That's about it (besides baking bread which I know I've written about) so you can see why I have nothing to post about. Here's hoping R & J has some interesting moments. In the meantime, how about a beer?

Thursday, January 21, 2010

Theme Thursday: Bread

I make a lot of bread.

And, I'm not talking money....c'mon I'm in theater!

Seriously though, I do make a lot of bread. Between shows last season (November to late April), I made so much bread that we had homemade bread every night for dinner PLUS I put about 20 loaves in the freezer for the summer.

Growing up my mom made bread all the time. When I think of her during my childhood, I picture her kneading dough on the square marble slab she used for that purpose. We had homemade bread every night for dinner back then and I guess I'm just carrying on the tradition. My grandmother, my mom's mom, was French so perhaps that's where she got it from. To me, it's just not dinner without bread. Good bread. Good homemade bread.

I'm not a hand-kneader, I use my handy Kitchenaid for that:


And yes, it does match the kitchen:

So what kind of bread do I make? Well, a few different types:
  • A Tuscan one-rise bread which was the first bread I ever made. It's easy and quick (kneads in the food processor!). My mom gave me the recipe and I make it often, especially if I don't have a lot of time. Sometimes I add soy flour or whole wheat flour.
  • Rustic Potato Bread from Baking with Julia. This is pretty quick as well and it makes 2 loaves so one for dinner and one for the freezer. I've made this for neighbors and they all rave about it.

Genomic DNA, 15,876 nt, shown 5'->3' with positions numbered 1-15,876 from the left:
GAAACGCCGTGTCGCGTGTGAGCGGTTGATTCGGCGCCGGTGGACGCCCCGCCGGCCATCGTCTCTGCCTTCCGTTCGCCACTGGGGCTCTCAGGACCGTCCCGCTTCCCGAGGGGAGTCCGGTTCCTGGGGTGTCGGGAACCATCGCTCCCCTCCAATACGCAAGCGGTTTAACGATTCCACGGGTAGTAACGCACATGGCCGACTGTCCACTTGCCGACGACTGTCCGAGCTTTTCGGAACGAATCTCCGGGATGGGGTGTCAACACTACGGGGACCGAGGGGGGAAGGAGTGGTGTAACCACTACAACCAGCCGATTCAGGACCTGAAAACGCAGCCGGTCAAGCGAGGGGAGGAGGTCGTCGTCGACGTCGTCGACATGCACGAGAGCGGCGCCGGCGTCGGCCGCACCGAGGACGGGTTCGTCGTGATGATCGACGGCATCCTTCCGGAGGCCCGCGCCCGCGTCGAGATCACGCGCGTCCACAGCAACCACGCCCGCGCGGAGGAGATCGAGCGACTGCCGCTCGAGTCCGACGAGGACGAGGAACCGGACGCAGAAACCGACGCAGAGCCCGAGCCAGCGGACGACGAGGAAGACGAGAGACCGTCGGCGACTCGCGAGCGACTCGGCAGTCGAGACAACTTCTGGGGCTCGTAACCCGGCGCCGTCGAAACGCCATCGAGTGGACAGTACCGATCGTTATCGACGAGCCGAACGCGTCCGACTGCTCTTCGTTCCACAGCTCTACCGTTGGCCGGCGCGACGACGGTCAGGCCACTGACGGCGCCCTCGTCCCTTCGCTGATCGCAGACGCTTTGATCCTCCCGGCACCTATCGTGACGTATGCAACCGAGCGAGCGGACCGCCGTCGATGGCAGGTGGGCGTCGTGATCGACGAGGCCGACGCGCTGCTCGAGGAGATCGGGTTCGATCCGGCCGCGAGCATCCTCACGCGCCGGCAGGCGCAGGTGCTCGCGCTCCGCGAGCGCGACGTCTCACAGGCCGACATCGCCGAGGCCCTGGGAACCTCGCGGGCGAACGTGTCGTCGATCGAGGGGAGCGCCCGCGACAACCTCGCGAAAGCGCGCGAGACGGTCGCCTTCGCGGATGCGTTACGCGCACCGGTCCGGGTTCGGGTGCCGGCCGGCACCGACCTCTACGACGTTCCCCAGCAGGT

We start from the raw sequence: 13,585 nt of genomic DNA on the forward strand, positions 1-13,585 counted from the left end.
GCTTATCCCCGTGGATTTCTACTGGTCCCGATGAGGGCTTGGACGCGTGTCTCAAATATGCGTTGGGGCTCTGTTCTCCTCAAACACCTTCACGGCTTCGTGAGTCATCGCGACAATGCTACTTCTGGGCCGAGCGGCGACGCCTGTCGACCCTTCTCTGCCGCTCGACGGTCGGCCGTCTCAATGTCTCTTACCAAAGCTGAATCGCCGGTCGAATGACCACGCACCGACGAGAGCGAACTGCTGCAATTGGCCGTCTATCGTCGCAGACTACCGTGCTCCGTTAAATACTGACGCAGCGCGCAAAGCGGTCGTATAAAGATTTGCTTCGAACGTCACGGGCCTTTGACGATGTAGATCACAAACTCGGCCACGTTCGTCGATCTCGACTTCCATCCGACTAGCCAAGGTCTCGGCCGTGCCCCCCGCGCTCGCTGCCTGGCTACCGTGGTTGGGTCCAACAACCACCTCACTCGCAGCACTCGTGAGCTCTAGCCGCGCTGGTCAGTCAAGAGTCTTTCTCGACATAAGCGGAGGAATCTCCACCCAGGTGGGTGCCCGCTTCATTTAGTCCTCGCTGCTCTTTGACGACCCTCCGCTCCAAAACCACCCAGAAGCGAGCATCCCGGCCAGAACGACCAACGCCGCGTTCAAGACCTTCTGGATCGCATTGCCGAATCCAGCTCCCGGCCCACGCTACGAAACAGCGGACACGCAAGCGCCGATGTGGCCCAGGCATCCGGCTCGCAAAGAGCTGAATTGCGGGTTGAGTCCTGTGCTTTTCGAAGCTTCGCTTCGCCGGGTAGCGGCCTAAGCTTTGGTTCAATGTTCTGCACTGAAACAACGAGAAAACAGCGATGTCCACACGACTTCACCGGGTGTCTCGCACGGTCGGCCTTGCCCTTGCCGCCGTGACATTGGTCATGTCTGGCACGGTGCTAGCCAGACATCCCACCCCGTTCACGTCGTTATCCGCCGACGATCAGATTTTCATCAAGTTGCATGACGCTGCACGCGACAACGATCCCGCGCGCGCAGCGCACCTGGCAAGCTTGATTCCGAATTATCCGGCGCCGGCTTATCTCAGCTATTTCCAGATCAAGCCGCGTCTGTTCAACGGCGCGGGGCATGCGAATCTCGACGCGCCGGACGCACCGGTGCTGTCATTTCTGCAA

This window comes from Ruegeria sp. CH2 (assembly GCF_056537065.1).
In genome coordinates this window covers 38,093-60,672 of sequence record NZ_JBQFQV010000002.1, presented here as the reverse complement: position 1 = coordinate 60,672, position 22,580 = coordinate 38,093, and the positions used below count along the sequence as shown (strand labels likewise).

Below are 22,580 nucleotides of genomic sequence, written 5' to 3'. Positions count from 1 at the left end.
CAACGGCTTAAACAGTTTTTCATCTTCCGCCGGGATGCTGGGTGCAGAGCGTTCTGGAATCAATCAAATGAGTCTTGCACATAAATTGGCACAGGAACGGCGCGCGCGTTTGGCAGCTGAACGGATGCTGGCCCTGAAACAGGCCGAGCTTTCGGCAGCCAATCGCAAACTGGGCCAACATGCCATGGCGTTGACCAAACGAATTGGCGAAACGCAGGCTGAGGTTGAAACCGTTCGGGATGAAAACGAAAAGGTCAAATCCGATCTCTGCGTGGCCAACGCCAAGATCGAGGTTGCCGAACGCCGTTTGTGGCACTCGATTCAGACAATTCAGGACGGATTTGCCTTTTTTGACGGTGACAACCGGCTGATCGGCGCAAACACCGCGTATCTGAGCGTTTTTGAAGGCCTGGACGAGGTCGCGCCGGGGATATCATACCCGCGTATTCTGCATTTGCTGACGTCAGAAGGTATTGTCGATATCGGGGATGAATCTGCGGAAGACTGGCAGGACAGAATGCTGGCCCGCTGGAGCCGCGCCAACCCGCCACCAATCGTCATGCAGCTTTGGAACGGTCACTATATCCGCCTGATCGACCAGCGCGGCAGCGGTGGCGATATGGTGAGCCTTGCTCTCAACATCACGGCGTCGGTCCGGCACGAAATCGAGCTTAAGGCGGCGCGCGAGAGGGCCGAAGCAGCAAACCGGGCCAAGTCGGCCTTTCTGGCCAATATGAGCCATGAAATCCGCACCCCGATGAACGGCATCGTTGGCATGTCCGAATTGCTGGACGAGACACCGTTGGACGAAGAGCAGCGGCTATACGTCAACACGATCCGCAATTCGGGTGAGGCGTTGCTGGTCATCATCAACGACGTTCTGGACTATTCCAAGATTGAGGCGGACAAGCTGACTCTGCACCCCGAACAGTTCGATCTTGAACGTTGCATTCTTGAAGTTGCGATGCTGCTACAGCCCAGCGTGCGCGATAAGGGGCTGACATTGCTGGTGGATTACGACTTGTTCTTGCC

• Cloverleaf Rolls from The Joy of Cooking. My mom made these growing up and they bring back such memories.
  • Various others: I've experimented with sandwhich bread recipes trying to find the best one. I just discovered a sponge bread recipe in Baking with Julia that shows promise. I've only made it once so I have to do it a few times in order to make sure I've mastered it.
Here's a quick tip: If you want crusty bread, throw some ice cubes into the hot oven and shut the door for a minute before adding the dough to be baked. The steam from the cubes will make the dough form a nice, crispy, crust.
I just love bread. I love the way the house smells when it's baking, I love the warmth of just-finished bread, I love eating. Best of all, I love it when my kids say, "Oh yum, mommy bread. it's the best."
Happy Theme Thursday!

Tuesday, January 19, 2010

How Are You Feeling? Rate Yourself!

Back in college, a bunch of us took a road trip to Montreal. I went to school at the University of Vermont in Burlington, which is only about 90 minutes from Montreal so we could do the trip in one day. I drove, and on the way home, late at night, my friend Joe P. had the unenviable job of keeping me awake. So, periodically, he'd say, "Rate yourself! How are you feeling?"

For some reason, it's one of those ride homes I'll never forget (and I understand it's also a location thing, you know, had to be there).

I was thinking about that today as I tried to rate myself but I'm not sure I could settle on a single emotion. Ever have one of those days?

This morning, my alarm did not work so I didn't get up until 8:28 which is significant because we leave for the bus at 8:38. Somehow, my children got up, ate breakfast, brushed their teeth (even!), got dressed and made it to the bus stop in time for the bus. I just thank the good Lord (or whomever) that about 20 kids get on the bus at our bus stop and that the bus is always late. So this morning I felt relieved. Oh, and tired.

I'm also feeling impressed with the response to the earthquake in Haiti. So many people donated so much money in such a short time. But I confess, I'm a bit conflicted as I hear reports of Haitians complaining that we didn't act fast enough. I can't imagine being in Haiti right now but it feels to me that we acted as quickly as we could. Of course, I'm not there and since they didn't have much to begin's just so sad.